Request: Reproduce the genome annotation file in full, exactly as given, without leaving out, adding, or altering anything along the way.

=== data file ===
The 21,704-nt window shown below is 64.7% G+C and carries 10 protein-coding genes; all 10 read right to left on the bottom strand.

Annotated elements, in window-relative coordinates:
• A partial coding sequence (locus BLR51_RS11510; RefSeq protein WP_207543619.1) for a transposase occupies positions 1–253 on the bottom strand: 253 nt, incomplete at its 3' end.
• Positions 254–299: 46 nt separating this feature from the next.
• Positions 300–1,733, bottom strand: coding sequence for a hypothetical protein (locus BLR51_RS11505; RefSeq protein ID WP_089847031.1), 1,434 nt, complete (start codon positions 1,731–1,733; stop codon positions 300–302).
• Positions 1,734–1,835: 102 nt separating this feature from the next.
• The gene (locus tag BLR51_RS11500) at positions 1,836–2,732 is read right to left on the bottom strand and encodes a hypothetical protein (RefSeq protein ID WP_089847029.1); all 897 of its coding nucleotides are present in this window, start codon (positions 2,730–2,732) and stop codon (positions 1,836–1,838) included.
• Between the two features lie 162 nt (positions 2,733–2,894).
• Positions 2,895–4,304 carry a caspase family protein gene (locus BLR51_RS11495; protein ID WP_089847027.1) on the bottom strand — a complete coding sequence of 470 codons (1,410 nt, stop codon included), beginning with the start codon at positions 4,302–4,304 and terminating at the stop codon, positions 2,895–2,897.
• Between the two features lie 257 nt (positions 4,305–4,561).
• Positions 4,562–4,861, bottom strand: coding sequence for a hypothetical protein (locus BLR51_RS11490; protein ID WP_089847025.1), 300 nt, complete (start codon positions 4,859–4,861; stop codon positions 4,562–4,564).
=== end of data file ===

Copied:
The 21,704-nt window shown below is 64.7% G+C and carries 10 protein-coding genes; all 10 read right to left on the bottom strand.

Annotated elements, in window-relative coordinates:
• A partial coding sequence (locus BLR51_RS11510; RefSeq protein WP_207543619.1) for a transposase occupies positions 1–253 on the bottom strand: 253 nt, incomplete at its 3' end.
• Positions 254–299: 46 nt separating this feature from the next.
• Positions 300–1,733, bottom strand: coding sequence for a hypothetical protein (locus BLR51_RS11505; RefSeq protein ID WP_089847031.1), 1,434 nt, complete (start codon positions 1,731–1,733; stop codon positions 300–302).
• Positions 1,734–1,835: 102 nt separating this feature from the next.
• The gene (locus tag BLR51_RS11500) at positions 1,836–2,732 is read right to left on the bottom strand and encodes a hypothetical protein (RefSeq protein ID WP_089847029.1); all 897 of its coding nucleotides are present in this window, start codon (positions 2,730–2,732) and stop codon (positions 1,836–1,838) included.
• Between the two features lie 162 nt (positions 2,733–2,894).
• Positions 2,895–4,304 carry a caspase family protein gene (locus BLR51_RS11495; protein ID WP_089847027.1) on the bottom strand — a complete coding sequence of 470 codons (1,410 nt, stop codon included), beginning with the start codon at positions 4,302–4,304 and terminating at the stop codon, positions 2,895–2,897.
• Between the two features lie 257 nt (positions 4,305–4,561).
• Positions 4,562–4,861, bottom strand: coding sequence for a hypothetical protein (locus BLR51_RS11490; protein ID WP_089847025.1), 300 nt, complete (start codon positions 4,859–4,861; stop codon positions 4,562–4,564).